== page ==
NewsHour Weekend

  • January 21, 2017   BY  

    We’ll be providing live coverage of the Women’s March in Washington, D.C., and related demonstrations around the world. Join us all day Saturday for updates, photos and stories from people on the ground. Continue reading

  • January 15, 2017  

    “Behind the Badge,” a survey of 8,000 officers released by the Pew Research Center last week, found that 76 percent of respondents have become more reluctant to use force following several high-profile police shootings. It also found that 72 percent were less likely to stop and question someone they found “suspicious.” Co-author of the report Kim Parker joins Alison Stewart to talk about other trends. Continue reading

  • January 15, 2017  

    While a presidential term lasts four years, the accomplishments of a president’s first 100 days have become the measure of a successful start. The tradition, which dates back to Franklin D. Roosevelt’s presidency, has been extended to President-elect Donald Trump, who laid out a 100-day action plan in October. NewsHour Weekend Special Correspondent Jeff Greenfield has more. Continue reading

  • January 15, 2017  

    The national epidemic of opioid abuse has claimed more than 300,000 lives in the U.S. over the last 16 years — and some researchers claim that kratom, an herbal psychoactive drug that is currently unregulated, could help people struggling with addiction. But federal drug policy-makers may classify kratom as an illegal drug, which would slow down its sale, research and development. NewsHour Weekend Special Correspondent Mike Taibbi reports. Continue reading

  • January 15, 2017   BY  

    Slumping ticket sales, high operating costs and the company’s decision last year to eliminate elephants from performances made the business unsustainable. Continue reading

  • January 14, 2017  

    In his 2008 run for the White House, President Barack Obama promised to shut down the prison for suspected terrorists in Guantanamo Bay, Cuba, and on his second full day as president he issued an executive order to close it within a year. Eight years later, that has not happened, though the number of people imprisoned there has dropped from 242 to 55. Carol Rosenberg of the Miami Herald joins Alison Stewart. Continue reading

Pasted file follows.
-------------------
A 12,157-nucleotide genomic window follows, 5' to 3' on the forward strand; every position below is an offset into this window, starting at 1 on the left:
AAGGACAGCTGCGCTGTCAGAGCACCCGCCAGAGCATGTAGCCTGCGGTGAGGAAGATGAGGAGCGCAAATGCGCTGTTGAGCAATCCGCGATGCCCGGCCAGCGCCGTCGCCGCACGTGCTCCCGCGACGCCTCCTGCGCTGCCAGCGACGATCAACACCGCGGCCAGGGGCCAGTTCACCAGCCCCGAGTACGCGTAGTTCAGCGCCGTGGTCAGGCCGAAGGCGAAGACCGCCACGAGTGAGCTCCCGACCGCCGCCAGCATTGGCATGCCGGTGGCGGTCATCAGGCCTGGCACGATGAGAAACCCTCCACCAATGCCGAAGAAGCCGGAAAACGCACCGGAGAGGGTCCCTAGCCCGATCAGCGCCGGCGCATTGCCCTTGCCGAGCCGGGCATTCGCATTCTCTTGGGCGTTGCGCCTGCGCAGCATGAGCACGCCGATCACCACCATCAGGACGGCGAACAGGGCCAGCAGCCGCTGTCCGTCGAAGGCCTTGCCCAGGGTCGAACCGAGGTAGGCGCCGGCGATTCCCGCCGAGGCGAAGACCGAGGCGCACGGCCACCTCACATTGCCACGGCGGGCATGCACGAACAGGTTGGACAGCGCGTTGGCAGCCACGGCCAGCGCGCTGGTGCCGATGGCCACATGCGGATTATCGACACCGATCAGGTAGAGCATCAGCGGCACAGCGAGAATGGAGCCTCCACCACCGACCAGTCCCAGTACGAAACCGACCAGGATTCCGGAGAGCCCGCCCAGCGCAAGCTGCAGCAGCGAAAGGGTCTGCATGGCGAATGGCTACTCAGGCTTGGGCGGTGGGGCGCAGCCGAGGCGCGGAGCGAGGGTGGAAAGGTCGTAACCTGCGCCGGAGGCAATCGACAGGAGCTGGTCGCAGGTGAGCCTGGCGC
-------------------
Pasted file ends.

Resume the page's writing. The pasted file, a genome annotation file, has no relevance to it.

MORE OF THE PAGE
• January 14, 2017  

    Sadiq Khan worked as a human rights lawyer and as a member of the British Parliament before he was elected mayor of London in May, making history as the first Muslim to serve in the position. Khan is also the first Muslim to lead any Western capital city. NewsHour Weekend Special Correspondent David Tereshchuk interviewed Khan for the PBS program “Religion and Ethics Newsweekly.” Continue reading

  • January 14, 2017   BY  

    German Chancellor Angela Merkel is stressing as she awaits Donald Trump’s inauguration that the world’s problems need solving in cooperation. Continue reading

  • January 14, 2017  

    A camp in Tucson, Arizona, serves about 20 homeless people, the majority of them U.S. military veterans seeking shelter, food, camaraderie and refuge from the streets. The camp, run by the group Veterans on Patrol, has grown with the help of donations from local companies and residents. Mitchell Riley reports for Arizona Public Media. Continue reading

  • January 14, 2017   BY  

    One year after a grand jury declined to criminally charge Cleveland police officers for the fatal shooting of 12-year-old Tamir Rice who had a toy gun, the police chief announced Friday that they may face internal disciplinary charges. Continue reading